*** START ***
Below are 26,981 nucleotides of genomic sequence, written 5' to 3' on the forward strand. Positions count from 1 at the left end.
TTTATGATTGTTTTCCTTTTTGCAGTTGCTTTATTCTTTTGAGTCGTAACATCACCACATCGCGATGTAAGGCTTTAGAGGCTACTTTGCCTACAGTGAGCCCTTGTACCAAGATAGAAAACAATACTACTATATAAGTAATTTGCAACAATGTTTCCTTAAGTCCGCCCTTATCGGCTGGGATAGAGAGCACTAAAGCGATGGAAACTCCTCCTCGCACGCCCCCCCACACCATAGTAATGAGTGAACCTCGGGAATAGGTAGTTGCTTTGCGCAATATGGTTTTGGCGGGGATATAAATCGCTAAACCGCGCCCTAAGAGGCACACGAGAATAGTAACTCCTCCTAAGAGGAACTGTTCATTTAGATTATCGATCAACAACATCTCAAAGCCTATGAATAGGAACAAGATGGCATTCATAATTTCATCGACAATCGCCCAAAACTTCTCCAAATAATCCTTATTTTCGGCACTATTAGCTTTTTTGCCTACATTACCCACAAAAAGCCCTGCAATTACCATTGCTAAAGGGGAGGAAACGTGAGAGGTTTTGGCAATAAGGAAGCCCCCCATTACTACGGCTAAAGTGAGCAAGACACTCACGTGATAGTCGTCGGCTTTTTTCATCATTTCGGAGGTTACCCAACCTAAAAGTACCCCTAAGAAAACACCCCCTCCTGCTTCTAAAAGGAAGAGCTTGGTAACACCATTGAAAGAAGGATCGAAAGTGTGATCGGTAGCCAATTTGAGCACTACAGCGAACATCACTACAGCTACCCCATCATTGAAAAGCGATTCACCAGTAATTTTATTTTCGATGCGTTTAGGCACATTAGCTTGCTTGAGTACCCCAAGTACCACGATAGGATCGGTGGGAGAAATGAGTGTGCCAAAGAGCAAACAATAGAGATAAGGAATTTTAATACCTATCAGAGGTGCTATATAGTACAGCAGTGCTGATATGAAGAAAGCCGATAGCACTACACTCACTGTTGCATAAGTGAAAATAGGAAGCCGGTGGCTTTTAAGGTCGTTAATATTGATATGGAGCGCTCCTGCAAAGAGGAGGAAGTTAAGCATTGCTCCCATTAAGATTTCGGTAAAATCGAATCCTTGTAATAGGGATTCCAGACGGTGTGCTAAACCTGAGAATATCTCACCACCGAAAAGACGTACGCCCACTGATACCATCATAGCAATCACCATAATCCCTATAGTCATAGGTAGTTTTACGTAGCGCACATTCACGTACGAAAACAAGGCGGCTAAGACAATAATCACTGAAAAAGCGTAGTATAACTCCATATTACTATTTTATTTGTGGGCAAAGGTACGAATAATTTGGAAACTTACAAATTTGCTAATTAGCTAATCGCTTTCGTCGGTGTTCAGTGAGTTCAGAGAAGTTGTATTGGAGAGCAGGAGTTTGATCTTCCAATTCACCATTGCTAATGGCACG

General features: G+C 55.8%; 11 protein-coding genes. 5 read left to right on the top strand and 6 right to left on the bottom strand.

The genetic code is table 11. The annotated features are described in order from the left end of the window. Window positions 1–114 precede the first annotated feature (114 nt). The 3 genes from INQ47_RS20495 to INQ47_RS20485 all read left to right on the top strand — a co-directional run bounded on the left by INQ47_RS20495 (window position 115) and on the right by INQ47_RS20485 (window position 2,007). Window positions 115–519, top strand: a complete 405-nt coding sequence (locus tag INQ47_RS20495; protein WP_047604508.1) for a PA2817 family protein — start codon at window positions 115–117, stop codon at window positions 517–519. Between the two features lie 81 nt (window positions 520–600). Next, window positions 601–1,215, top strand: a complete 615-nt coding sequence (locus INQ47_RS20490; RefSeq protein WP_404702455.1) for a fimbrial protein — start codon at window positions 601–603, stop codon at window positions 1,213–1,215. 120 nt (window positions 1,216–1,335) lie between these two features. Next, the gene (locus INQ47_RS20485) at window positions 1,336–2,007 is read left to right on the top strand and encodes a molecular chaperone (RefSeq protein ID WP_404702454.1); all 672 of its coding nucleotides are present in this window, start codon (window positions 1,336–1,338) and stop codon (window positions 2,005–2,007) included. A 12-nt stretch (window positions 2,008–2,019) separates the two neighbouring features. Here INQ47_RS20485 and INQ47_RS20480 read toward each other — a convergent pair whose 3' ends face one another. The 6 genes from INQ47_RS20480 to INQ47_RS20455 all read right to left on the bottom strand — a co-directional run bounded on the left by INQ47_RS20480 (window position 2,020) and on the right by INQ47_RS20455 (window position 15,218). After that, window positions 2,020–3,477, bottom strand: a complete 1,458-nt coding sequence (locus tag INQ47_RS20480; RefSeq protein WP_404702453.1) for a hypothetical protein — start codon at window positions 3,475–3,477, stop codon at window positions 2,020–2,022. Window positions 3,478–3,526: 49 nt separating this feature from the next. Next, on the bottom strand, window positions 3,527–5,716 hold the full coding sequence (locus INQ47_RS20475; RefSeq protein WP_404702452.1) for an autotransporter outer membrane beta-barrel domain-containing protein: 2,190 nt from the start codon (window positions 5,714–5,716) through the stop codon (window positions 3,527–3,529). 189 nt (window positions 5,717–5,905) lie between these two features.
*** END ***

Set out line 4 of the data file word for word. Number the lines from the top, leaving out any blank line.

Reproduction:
The genetic code is table 11. The annotated features are described in order from the left end of the window. Window positions 1–114 precede the first annotated feature (114 nt). The 3 genes from INQ47_RS20495 to INQ47_RS20485 all read left to right on the top strand — a co-directional run bounded on the left by INQ47_RS20495 (window position 115) and on the right by INQ47_RS20485 (window position 2,007). Window positions 115–519, top strand: a complete 405-nt coding sequence (locus tag INQ47_RS20495; protein WP_047604508.1) for a PA2817 family protein — start codon at window positions 115–117, stop codon at window positions 517–519. Between the two features lie 81 nt (window positions 520–600). Next, window positions 601–1,215, top strand: a complete 615-nt coding sequence (locus INQ47_RS20490; RefSeq protein WP_404702455.1) for a fimbrial protein — start codon at window positions 601–603, stop codon at window positions 1,213–1,215. 120 nt (window positions 1,216–1,335) lie between these two features. Next, the gene (locus INQ47_RS20485) at window positions 1,336–2,007 is read left to right on the top strand and encodes a molecular chaperone (RefSeq protein ID WP_404702454.1); all 672 of its coding nucleotides are present in this window, start codon (window positions 1,336–1,338) and stop codon (window positions 2,005–2,007) included. A 12-nt stretch (window positions 2,008–2,019) separates the two neighbouring features. Here INQ47_RS20485 and INQ47_RS20480 read toward each other — a convergent pair whose 3' ends face one another. The 6 genes from INQ47_RS20480 to INQ47_RS20455 all read right to left on the bottom strand — a co-directional run bounded on the left by INQ47_RS20480 (window position 2,020) and on the right by INQ47_RS20455 (window position 15,218). After that, window positions 2,020–3,477, bottom strand: a complete 1,458-nt coding sequence (locus tag INQ47_RS20480; RefSeq protein WP_404702453.1) for a hypothetical protein — start codon at window positions 3,475–3,477, stop codon at window positions 2,020–2,022. Window positions 3,478–3,526: 49 nt separating this feature from the next. Next, on the bottom strand, window positions 3,527–5,716 hold the full coding sequence (locus INQ47_RS20475; RefSeq protein WP_404702452.1) for an autotransporter outer membrane beta-barrel domain-containing protein: 2,190 nt from the start codon (window positions 5,714–5,716) through the stop codon (window positions 3,527–3,529). 189 nt (window positions 5,717–5,905) lie between these two features.